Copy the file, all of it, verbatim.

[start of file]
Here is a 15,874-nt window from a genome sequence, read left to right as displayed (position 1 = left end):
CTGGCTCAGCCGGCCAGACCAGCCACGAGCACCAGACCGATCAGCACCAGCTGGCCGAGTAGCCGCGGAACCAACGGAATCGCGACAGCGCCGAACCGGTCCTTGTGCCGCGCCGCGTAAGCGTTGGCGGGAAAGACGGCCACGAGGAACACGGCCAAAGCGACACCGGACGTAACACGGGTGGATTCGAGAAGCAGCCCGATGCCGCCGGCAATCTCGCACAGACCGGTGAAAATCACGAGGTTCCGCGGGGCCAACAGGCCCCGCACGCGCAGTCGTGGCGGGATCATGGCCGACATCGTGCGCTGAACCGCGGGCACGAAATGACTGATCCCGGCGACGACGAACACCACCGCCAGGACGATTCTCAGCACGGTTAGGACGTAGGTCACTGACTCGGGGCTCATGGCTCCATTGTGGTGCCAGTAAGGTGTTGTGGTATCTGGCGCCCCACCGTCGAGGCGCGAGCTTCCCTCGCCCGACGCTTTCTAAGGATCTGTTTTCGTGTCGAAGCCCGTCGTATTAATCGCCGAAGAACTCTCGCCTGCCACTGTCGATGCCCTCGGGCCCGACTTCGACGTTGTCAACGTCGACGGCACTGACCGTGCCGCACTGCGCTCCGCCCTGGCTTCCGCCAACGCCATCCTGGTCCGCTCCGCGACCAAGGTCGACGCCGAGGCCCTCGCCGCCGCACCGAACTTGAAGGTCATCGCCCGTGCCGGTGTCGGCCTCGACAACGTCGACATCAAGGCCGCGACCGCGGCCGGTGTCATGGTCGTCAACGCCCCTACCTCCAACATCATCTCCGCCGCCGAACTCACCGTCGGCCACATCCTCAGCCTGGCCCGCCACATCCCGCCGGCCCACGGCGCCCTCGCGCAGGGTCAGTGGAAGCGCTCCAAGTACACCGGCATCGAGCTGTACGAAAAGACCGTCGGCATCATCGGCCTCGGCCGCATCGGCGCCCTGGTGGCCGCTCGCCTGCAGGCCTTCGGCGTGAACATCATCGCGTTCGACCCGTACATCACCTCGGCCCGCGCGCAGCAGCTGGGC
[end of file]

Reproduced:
Here is a 15,874-nt window from a genome sequence, read left to right as displayed (position 1 = left end):
CTGGCTCAGCCGGCCAGACCAGCCACGAGCACCAGACCGATCAGCACCAGCTGGCCGAGTAGCCGCGGAACCAACGGAATCGCGACAGCGCCGAACCGGTCCTTGTGCCGCGCCGCGTAAGCGTTGGCGGGAAAGACGGCCACGAGGAACACGGCCAAAGCGACACCGGACGTAACACGGGTGGATTCGAGAAGCAGCCCGATGCCGCCGGCAATCTCGCACAGACCGGTGAAAATCACGAGGTTCCGCGGGGCCAACAGGCCCCGCACGCGCAGTCGTGGCGGGATCATGGCCGACATCGTGCGCTGAACCGCGGGCACGAAATGACTGATCCCGGCGACGACGAACACCACCGCCAGGACGATTCTCAGCACGGTTAGGACGTAGGTCACTGACTCGGGGCTCATGGCTCCATTGTGGTGCCAGTAAGGTGTTGTGGTATCTGGCGCCCCACCGTCGAGGCGCGAGCTTCCCTCGCCCGACGCTTTCTAAGGATCTGTTTTCGTGTCGAAGCCCGTCGTATTAATCGCCGAAGAACTCTCGCCTGCCACTGTCGATGCCCTCGGGCCCGACTTCGACGTTGTCAACGTCGACGGCACTGACCGTGCCGCACTGCGCTCCGCCCTGGCTTCCGCCAACGCCATCCTGGTCCGCTCCGCGACCAAGGTCGACGCCGAGGCCCTCGCCGCCGCACCGAACTTGAAGGTCATCGCCCGTGCCGGTGTCGGCCTCGACAACGTCGACATCAAGGCCGCGACCGCGGCCGGTGTCATGGTCGTCAACGCCCCTACCTCCAACATCATCTCCGCCGCCGAACTCACCGTCGGCCACATCCTCAGCCTGGCCCGCCACATCCCGCCGGCCCACGGCGCCCTCGCGCAGGGTCAGTGGAAGCGCTCCAAGTACACCGGCATCGAGCTGTACGAAAAGACCGTCGGCATCATCGGCCTCGGCCGCATCGGCGCCCTGGTGGCCGCTCGCCTGCAGGCCTTCGGCGTGAACATCATCGCGTTCGACCCGTACATCACCTCGGCCCGCGCGCAGCAGCTGGGC